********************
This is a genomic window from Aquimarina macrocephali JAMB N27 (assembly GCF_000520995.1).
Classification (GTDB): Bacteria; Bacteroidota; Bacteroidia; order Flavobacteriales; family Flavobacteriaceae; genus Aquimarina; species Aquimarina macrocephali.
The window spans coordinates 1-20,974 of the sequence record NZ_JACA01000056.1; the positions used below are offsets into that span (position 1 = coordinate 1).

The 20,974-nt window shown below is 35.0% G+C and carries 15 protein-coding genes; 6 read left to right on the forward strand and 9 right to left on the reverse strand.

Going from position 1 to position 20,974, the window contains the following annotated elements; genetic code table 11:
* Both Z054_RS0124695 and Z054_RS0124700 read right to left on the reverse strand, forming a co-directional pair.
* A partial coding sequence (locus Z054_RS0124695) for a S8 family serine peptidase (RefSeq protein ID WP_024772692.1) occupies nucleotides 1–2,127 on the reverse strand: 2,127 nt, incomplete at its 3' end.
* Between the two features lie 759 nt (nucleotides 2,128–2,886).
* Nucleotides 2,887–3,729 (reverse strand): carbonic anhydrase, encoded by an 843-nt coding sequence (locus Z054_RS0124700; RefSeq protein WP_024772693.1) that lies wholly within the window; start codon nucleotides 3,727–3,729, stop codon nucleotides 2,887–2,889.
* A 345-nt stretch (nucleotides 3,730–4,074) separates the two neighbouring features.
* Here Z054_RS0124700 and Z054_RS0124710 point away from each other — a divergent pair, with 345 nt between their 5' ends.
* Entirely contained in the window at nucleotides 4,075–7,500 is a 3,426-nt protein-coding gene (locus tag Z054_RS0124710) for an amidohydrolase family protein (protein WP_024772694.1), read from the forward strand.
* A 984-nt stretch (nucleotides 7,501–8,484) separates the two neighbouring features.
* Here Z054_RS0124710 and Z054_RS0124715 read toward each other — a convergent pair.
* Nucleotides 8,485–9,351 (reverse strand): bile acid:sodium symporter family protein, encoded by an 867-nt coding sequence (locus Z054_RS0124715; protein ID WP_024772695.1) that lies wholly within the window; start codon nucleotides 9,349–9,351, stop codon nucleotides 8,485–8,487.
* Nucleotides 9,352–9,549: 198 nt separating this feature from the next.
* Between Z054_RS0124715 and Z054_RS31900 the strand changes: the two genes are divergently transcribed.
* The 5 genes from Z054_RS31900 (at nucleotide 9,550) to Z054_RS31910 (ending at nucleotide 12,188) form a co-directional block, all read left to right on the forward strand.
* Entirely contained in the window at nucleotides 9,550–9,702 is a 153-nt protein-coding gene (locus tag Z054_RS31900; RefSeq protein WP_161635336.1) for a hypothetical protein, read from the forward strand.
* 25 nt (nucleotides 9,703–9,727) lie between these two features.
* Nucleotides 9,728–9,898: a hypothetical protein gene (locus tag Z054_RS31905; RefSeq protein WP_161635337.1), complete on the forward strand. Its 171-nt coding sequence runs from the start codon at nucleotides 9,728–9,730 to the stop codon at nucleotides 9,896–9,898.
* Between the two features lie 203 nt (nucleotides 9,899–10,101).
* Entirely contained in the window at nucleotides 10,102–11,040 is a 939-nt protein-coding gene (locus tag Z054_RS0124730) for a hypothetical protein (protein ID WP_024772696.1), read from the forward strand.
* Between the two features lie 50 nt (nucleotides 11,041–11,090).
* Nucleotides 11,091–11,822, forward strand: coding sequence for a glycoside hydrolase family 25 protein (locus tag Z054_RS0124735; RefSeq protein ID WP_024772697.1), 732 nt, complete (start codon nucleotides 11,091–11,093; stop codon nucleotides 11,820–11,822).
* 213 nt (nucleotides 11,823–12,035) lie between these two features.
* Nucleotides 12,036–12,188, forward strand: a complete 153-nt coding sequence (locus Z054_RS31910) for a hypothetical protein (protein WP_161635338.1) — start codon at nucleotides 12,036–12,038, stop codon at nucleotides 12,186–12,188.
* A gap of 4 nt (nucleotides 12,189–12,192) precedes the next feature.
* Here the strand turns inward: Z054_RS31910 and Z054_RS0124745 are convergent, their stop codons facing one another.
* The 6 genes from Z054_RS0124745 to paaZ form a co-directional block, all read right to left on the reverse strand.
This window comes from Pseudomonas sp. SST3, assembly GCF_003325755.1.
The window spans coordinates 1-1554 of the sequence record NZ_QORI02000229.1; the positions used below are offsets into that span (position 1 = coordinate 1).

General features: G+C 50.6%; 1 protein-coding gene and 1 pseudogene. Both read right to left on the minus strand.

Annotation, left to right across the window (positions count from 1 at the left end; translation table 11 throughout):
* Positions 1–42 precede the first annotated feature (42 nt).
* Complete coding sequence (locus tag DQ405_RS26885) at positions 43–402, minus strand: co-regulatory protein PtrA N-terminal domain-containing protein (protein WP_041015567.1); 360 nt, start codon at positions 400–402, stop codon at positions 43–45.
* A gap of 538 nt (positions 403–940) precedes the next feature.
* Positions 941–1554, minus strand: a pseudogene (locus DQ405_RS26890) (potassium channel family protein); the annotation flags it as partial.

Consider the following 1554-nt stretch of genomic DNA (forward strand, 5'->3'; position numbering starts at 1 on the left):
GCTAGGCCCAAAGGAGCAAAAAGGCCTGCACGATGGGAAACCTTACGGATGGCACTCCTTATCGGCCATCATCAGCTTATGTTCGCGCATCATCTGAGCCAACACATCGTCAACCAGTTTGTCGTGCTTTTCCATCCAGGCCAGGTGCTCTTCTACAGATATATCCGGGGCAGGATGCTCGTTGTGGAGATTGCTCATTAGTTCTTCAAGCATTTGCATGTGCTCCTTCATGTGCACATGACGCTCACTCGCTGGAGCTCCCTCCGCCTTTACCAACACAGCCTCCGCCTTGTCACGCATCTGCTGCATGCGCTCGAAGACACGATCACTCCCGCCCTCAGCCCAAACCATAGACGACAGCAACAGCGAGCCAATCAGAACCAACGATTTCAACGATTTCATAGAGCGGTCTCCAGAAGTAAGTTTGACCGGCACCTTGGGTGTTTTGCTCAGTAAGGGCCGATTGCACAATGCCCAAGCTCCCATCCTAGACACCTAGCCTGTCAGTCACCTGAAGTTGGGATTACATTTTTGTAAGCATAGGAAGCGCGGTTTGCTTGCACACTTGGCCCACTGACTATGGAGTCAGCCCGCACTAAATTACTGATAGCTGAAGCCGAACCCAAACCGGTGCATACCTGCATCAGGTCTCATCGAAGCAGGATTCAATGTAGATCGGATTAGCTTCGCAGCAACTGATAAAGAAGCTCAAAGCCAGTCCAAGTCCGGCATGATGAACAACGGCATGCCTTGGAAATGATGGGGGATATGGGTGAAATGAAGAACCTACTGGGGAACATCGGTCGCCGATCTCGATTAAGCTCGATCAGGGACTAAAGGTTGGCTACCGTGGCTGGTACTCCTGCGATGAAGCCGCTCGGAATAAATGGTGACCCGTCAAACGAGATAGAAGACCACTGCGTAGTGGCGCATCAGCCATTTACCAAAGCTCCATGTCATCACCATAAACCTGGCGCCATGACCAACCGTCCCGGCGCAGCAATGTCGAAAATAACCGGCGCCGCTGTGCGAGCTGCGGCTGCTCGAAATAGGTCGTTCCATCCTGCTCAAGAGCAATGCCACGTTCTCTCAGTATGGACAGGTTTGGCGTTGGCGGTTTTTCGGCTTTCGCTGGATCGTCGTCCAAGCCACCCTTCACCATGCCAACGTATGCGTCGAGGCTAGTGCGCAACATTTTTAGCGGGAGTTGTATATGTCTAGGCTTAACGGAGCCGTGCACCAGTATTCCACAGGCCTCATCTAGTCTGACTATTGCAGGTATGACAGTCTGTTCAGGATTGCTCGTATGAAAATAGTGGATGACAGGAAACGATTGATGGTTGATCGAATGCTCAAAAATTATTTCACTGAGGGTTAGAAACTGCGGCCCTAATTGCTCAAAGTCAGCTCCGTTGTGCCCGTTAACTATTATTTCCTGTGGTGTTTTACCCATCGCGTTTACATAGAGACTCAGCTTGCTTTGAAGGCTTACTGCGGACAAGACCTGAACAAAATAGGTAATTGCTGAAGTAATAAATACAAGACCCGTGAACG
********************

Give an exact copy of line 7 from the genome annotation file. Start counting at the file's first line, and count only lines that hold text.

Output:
* A partial coding sequence (locus Z054_RS0124695) for a S8 family serine peptidase (RefSeq protein ID WP_024772692.1) occupies nucleotides 1–2,127 on the reverse strand: 2,127 nt, incomplete at its 3' end.